Written by Stephanie Mercier Voyer

Images by Suech and Beck & Lorne Bridgman

We are what we eat—and Deirdre Fraser, Restaurant Pearl Morissette’s in-house forager and gardener, is trying to make us all a bit more weird.


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Not so long ago, Deirdre Fraser was biking from restaurant to restaurant across Toronto’s west end. She’d forage in the morning, precariously strapping her bounty to her sister’s bike trailer, then make the rounds to sell as much wild food as she could. “Anything that chefs hadn’t seen before, they would buy,” the self-proclaimed plant wizard says in a Zoom call from her office, conveniently tucked inside a greenhouse. “There was this huge thirst for anything unusual.”


These days, Deirdre’s life feels more grounded. No daily trips to multiple secret foraging locations. No two-mile hike to find the perfect patch of chanterelles. For the last three years, she’s been working at Restaurant Pearl Morissette, the critically acclaimed restaurant at Pearl Morissette winery based in Southern Ontario, where her unique job description blurs the lines between gardener, researcher, botanist, and florist. This explains why the thirty-something decided to add the title “plant wizard” to her business card—a term she feels better encompasses the many facets of her work and the breadth of her fascination with the plant world.

“My ethos has always been to get people to see things in a different way, to pay attention to what’s around us. “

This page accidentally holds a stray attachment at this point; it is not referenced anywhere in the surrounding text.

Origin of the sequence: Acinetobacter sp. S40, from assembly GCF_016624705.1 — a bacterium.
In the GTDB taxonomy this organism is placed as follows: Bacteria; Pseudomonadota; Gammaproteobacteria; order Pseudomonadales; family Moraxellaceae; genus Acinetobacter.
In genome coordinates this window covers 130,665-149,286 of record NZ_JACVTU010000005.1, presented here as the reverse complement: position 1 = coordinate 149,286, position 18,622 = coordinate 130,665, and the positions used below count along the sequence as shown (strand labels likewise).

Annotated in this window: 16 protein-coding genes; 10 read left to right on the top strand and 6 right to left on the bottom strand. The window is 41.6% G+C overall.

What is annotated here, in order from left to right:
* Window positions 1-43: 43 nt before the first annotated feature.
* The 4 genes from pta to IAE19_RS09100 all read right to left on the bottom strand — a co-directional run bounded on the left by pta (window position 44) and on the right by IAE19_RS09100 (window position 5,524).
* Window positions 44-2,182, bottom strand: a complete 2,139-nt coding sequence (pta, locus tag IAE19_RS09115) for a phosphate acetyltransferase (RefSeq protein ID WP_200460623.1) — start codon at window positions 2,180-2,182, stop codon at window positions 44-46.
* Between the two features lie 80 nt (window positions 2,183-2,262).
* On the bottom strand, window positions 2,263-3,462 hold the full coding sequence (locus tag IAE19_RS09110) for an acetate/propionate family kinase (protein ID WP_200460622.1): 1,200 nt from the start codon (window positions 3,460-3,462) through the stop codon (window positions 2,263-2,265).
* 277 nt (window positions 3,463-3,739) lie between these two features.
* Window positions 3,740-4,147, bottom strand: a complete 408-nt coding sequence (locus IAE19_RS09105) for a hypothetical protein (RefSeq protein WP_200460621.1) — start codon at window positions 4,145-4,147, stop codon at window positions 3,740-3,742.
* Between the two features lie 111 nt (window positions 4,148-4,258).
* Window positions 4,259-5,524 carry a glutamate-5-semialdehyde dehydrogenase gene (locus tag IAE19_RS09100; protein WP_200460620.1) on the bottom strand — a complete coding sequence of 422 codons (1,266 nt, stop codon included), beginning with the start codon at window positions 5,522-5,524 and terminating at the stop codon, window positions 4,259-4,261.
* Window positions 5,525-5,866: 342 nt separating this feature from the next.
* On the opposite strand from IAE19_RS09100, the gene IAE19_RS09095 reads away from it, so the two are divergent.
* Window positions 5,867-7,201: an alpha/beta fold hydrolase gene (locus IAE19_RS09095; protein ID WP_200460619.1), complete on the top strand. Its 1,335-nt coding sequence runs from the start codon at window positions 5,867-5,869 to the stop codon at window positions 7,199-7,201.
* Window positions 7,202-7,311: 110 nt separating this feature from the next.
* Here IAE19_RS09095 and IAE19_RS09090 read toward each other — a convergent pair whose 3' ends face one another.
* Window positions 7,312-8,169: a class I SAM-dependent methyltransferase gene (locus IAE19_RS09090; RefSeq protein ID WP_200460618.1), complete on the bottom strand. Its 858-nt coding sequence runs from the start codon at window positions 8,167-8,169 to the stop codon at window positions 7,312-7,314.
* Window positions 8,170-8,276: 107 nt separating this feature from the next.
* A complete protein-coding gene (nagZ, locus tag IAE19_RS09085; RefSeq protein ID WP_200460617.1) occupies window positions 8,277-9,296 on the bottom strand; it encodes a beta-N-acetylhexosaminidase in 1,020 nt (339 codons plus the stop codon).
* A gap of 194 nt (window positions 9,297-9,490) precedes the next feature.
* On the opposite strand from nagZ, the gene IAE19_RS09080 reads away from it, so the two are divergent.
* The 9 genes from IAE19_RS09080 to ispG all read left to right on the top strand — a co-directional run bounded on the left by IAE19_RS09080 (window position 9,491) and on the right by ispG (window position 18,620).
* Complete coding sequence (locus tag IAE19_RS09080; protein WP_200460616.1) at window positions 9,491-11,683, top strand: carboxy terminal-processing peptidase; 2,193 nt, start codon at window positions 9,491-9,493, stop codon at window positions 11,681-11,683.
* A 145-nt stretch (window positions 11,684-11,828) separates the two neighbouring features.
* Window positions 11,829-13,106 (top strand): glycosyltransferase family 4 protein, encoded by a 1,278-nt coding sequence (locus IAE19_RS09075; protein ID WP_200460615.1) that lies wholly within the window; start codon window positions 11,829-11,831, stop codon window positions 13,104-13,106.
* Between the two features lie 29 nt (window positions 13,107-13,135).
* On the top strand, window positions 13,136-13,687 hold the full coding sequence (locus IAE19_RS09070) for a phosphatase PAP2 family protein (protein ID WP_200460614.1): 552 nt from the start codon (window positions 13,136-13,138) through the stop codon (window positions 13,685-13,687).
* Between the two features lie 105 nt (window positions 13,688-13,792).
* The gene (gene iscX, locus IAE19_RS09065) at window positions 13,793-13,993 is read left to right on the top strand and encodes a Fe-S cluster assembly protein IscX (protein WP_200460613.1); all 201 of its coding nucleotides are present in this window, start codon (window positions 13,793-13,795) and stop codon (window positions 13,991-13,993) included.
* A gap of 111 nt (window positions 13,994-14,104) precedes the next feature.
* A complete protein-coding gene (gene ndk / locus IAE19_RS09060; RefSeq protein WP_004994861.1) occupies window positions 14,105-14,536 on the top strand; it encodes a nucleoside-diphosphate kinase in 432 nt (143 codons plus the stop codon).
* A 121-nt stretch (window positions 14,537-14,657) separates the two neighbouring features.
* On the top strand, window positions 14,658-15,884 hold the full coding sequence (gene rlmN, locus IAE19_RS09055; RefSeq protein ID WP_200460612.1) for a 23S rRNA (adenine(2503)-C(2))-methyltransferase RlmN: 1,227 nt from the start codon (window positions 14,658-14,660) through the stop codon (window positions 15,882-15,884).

What is most striking about Deirdre, well beyond her whimsical title, is her tranquil aura. Listening to her speak, even through a computer screen, feels like a meditation on embracing the weird and the unusual.


“People often take for granted what’s right under their feet.” She wishes people would just slow down and open up to the endless possibilities offered by the strange, often-overlooked edible plants that grow from our soil, such as the Northern spice- bush whose berries taste like citrusy pink peppercorns. Similar to meditation, her views on food advocate for staying in the present and seeing what’s available within your existing area. As I listen to her speak, I notice the sun beaming through the clear walls of the greenhouse behind her. I begin to feel the built-up tension from a year packed with weirdness melt away.

Born and raised in Niagara, Deirdre always had a knack for the natural world. “My parents always had a garden, and I knew from a young age that I could eat the weird things like chickweed and dandelions,” she says. Her plant identification skills were helpful on camping trips, but it wasn’t until her twenties when she became interested in cooking and realized she could make a living by foraging and selling directly to restaurants.

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*Adapted for online, read the full article in the second edition of Growers & Co. Magazine